No Second Chance at a Last Impression | Eric Noah Feldman | The Hypocrite Reader

Eric Noah Feldman

No Second Chance at a Last Impression


Illustration by Tom Tian
“A distinguished man should be as particular about his last words as he is about his last breath.” —Mark Twain

Being a morbid little man saddled with an overactive imagination, I often find myself daydreaming about how I would address Death should I meet him face to face. On my morning commute, I prepare perfect one-liners in the off chance that my downtown express train hops the track and takes out everyone on board. I knew I should’ve taken the local, or something to that effect. While the other straphangers peck at their Kindles and scratch cautious 4’s and 7’s into medium difficulty Sudoku puzzles, I smile smugly, content in the knowledge that if tragedy struck I would easily be the wittiest corpse within earshot.

Entertaining such saturnine reveries has long been one of my favorite hobbies. I remember whiling away prayer time at Hebrew school as my thoughts drifted towards activities more fit for the palette of a nine-year-old boy. But as the kids around me pretended they were off hitting homeruns or counting down the hours until they could pop on their brand new Spin Doctors cassettes, I strategized on how best to respond to an imminent ninja attack.

Stranded in the center-most pews of a Long Island synagogue, I would stare glass-eyed at the speakers overhead while lip-syncing half-hearted benedictions. Curious, I told myself, that those speakers are perfectly ninja-sized. Keen warriors that they were, the tenugui-clad assassins might preternaturally sense that I was on to them, and choose just that moment to strike. My Nintendo-addled brain conjured images of a speaker’s front screen exploding downward, knocked heavily to the earth by the swift ninja-kick that loosed it from its screws. The prepubescent sons and daughters of Abraham would run screaming for cover, confused by the unexpected assault. Carnage would meet them unprepared, their final utterances the muffled pantings of fevered flight.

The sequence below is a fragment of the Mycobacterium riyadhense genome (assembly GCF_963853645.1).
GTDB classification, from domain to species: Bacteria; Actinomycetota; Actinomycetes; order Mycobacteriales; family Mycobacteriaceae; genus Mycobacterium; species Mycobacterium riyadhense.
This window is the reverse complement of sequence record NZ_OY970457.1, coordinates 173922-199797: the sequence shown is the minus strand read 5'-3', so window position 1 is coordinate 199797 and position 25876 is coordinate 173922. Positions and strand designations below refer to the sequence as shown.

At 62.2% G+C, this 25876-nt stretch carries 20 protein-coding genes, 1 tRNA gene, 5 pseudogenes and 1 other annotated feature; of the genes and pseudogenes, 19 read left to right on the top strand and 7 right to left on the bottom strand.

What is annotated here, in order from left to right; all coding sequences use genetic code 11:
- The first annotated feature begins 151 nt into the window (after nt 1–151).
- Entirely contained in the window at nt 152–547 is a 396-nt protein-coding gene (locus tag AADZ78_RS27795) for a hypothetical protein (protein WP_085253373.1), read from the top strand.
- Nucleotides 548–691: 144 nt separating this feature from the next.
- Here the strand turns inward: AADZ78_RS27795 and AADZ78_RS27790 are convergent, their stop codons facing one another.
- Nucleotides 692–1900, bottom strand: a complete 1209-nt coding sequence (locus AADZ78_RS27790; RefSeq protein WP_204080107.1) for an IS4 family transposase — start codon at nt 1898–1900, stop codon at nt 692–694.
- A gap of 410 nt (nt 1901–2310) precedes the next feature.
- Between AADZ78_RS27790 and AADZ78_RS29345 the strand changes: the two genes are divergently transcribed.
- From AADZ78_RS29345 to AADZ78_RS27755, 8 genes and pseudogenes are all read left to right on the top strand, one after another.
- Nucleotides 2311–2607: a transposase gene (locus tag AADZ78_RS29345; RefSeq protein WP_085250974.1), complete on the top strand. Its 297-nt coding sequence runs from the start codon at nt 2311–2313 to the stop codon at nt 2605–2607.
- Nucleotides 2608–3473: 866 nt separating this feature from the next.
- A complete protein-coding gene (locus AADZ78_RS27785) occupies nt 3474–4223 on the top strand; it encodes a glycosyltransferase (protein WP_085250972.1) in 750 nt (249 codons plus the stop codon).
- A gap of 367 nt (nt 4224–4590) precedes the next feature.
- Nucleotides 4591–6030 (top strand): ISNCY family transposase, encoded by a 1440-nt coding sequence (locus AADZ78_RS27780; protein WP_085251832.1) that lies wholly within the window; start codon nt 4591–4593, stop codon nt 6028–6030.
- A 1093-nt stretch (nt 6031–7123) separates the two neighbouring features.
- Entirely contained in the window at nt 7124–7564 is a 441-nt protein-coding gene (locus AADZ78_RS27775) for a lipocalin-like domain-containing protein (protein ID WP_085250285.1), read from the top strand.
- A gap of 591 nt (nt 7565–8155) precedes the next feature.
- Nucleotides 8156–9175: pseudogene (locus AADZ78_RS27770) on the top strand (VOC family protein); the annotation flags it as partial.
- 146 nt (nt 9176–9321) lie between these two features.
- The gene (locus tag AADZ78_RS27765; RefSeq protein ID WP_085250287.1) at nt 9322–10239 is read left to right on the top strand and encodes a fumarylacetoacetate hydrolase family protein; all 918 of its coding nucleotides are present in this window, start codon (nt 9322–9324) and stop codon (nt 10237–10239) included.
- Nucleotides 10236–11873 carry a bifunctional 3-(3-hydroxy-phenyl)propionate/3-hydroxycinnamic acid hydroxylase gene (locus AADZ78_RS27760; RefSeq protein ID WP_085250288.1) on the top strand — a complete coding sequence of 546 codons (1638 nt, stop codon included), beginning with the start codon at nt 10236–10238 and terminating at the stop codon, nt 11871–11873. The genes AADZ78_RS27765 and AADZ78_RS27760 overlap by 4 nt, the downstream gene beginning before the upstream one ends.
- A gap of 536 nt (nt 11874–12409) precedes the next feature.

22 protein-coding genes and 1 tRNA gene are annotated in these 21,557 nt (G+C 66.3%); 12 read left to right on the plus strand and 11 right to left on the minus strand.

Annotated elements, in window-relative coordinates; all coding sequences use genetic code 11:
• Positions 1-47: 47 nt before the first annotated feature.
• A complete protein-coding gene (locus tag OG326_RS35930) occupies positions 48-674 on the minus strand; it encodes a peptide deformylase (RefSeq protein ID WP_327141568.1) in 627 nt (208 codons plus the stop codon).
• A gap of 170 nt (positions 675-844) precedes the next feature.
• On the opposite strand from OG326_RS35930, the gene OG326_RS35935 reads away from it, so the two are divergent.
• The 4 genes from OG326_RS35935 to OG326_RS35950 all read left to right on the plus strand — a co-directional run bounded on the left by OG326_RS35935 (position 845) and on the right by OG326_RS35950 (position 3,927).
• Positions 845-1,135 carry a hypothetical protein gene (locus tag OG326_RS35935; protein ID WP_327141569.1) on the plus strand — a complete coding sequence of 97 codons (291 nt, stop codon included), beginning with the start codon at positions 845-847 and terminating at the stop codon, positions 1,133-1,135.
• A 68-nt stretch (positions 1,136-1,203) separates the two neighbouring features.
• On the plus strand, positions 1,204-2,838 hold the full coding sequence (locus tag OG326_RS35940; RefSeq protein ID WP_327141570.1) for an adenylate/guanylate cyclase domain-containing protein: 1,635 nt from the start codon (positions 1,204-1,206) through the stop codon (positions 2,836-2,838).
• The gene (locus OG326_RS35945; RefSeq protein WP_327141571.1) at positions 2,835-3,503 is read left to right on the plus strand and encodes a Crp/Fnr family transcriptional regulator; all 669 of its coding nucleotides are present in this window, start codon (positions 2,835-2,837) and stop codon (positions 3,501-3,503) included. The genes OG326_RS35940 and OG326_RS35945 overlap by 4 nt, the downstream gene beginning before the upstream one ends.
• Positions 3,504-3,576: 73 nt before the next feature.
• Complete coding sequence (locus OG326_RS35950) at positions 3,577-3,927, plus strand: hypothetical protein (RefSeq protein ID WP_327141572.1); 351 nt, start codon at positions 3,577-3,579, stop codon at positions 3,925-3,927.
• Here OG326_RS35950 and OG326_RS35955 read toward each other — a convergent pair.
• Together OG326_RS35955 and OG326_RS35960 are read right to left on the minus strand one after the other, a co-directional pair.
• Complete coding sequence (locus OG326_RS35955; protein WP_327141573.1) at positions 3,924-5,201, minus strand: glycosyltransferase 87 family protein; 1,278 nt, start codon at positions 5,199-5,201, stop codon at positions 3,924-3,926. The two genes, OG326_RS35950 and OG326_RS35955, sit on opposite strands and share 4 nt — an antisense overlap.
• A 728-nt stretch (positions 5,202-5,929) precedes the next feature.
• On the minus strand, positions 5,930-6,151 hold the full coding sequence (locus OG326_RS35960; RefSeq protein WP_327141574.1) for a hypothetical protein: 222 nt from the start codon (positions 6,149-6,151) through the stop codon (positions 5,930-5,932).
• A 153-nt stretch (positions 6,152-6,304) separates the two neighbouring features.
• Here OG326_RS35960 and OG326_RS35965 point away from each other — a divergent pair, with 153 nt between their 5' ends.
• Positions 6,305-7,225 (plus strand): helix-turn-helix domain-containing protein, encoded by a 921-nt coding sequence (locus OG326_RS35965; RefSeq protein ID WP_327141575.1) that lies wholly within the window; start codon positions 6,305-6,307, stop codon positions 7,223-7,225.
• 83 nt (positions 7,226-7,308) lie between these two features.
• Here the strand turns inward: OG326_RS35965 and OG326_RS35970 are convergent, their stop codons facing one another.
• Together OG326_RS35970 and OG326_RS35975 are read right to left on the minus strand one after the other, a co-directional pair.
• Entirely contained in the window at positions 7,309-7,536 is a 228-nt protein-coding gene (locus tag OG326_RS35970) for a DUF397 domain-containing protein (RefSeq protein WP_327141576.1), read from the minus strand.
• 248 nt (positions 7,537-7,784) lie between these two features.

But not mine.

Yet unable to cross the street on my own and wholly terrified at the thought of talking to girls, young me would stand firm in the face of the approaching ninja. My confidence would confuse him, and through his mask I would stare deeply into his eyes, freezing him in his path.

Oh thank god, I would coolly remark. I totally didn’t know the rest of the words.

My pie-eyed college years convinced me I would want to forestall Death with some clever is that all you got-style retort might the scythe fall during a fraternity mixer. Moribund literati have for decades cited Dylan Thomas’ “Do Not Go Gentle Into That Good Night” as inspiration when the end drew near, but I instead took solace in knowing that the Welsh wine-bibbler’s final yarn boasted, “I’ve had 18 straight whiskies…I think that’s the record.” While freshmen caroused in the front rooms, I’d take an extra minute to practice a farewell communiqué in the bathroom mirror. Glaring into my reversed reality just long enough to break natural focus, the minimal distance created between persistence and perception provided fertile battleground in which to cultivate imagined orders for the hereafter.